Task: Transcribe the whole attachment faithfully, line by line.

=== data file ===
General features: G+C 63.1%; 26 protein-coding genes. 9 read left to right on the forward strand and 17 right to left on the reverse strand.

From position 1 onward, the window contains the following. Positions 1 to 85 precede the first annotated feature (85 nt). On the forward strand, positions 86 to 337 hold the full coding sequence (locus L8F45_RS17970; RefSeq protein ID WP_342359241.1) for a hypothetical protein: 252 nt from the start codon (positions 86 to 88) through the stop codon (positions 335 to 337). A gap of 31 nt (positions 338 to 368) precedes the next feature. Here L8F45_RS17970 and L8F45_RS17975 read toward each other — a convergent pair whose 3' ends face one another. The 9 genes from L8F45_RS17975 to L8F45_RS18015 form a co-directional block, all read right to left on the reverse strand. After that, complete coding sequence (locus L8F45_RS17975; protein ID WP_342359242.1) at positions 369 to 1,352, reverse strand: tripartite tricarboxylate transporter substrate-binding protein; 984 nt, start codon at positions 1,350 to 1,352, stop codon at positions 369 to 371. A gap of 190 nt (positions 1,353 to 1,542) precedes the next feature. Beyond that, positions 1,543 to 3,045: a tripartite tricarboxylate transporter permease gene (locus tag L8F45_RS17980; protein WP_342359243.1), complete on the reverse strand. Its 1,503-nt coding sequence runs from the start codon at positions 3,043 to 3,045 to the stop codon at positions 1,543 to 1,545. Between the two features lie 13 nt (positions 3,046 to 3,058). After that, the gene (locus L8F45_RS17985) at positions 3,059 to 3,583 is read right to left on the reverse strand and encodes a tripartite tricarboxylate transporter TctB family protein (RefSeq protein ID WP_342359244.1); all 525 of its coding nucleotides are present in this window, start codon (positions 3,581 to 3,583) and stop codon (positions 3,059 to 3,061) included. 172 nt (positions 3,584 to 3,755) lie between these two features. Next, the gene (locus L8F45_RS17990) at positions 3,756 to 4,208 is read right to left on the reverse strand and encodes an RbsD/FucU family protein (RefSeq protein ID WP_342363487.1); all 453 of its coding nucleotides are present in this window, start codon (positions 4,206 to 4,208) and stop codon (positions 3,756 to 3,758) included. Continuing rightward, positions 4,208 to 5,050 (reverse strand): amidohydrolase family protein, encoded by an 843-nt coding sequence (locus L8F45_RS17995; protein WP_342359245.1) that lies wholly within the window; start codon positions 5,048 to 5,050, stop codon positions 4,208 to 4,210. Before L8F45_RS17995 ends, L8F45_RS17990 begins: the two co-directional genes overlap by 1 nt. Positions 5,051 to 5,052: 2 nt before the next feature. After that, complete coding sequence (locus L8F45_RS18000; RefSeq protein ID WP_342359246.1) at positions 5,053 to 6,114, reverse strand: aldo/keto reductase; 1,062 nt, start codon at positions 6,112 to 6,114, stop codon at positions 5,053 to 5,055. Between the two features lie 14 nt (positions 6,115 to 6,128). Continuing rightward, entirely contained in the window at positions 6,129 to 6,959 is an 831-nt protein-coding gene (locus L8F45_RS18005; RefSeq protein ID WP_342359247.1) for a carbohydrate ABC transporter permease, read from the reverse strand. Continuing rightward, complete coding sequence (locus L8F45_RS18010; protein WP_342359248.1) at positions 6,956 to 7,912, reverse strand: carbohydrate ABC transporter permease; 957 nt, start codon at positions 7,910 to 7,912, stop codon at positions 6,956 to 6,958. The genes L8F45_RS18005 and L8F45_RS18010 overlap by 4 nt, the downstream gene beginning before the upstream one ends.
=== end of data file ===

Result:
General features: G+C 63.1%; 26 protein-coding genes. 9 read left to right on the forward strand and 17 right to left on the reverse strand.

From position 1 onward, the window contains the following. Positions 1 to 85 precede the first annotated feature (85 nt). On the forward strand, positions 86 to 337 hold the full coding sequence (locus L8F45_RS17970; RefSeq protein ID WP_342359241.1) for a hypothetical protein: 252 nt from the start codon (positions 86 to 88) through the stop codon (positions 335 to 337). A gap of 31 nt (positions 338 to 368) precedes the next feature. Here L8F45_RS17970 and L8F45_RS17975 read toward each other — a convergent pair whose 3' ends face one another. The 9 genes from L8F45_RS17975 to L8F45_RS18015 form a co-directional block, all read right to left on the reverse strand. After that, complete coding sequence (locus L8F45_RS17975; protein ID WP_342359242.1) at positions 369 to 1,352, reverse strand: tripartite tricarboxylate transporter substrate-binding protein; 984 nt, start codon at positions 1,350 to 1,352, stop codon at positions 369 to 371. A gap of 190 nt (positions 1,353 to 1,542) precedes the next feature. Beyond that, positions 1,543 to 3,045: a tripartite tricarboxylate transporter permease gene (locus tag L8F45_RS17980; protein WP_342359243.1), complete on the reverse strand. Its 1,503-nt coding sequence runs from the start codon at positions 3,043 to 3,045 to the stop codon at positions 1,543 to 1,545. Between the two features lie 13 nt (positions 3,046 to 3,058). After that, the gene (locus L8F45_RS17985) at positions 3,059 to 3,583 is read right to left on the reverse strand and encodes a tripartite tricarboxylate transporter TctB family protein (RefSeq protein ID WP_342359244.1); all 525 of its coding nucleotides are present in this window, start codon (positions 3,581 to 3,583) and stop codon (positions 3,059 to 3,061) included. 172 nt (positions 3,584 to 3,755) lie between these two features. Next, the gene (locus L8F45_RS17990) at positions 3,756 to 4,208 is read right to left on the reverse strand and encodes an RbsD/FucU family protein (RefSeq protein ID WP_342363487.1); all 453 of its coding nucleotides are present in this window, start codon (positions 4,206 to 4,208) and stop codon (positions 3,756 to 3,758) included. Continuing rightward, positions 4,208 to 5,050 (reverse strand): amidohydrolase family protein, encoded by an 843-nt coding sequence (locus L8F45_RS17995; protein WP_342359245.1) that lies wholly within the window; start codon positions 5,048 to 5,050, stop codon positions 4,208 to 4,210. Before L8F45_RS17995 ends, L8F45_RS17990 begins: the two co-directional genes overlap by 1 nt. Positions 5,051 to 5,052: 2 nt before the next feature. After that, complete coding sequence (locus L8F45_RS18000; RefSeq protein ID WP_342359246.1) at positions 5,053 to 6,114, reverse strand: aldo/keto reductase; 1,062 nt, start codon at positions 6,112 to 6,114, stop codon at positions 5,053 to 5,055. Between the two features lie 14 nt (positions 6,115 to 6,128). Continuing rightward, entirely contained in the window at positions 6,129 to 6,959 is an 831-nt protein-coding gene (locus L8F45_RS18005; RefSeq protein ID WP_342359247.1) for a carbohydrate ABC transporter permease, read from the reverse strand. Continuing rightward, complete coding sequence (locus L8F45_RS18010; protein WP_342359248.1) at positions 6,956 to 7,912, reverse strand: carbohydrate ABC transporter permease; 957 nt, start codon at positions 7,910 to 7,912, stop codon at positions 6,956 to 6,958. The genes L8F45_RS18005 and L8F45_RS18010 overlap by 4 nt, the downstream gene beginning before the upstream one ends.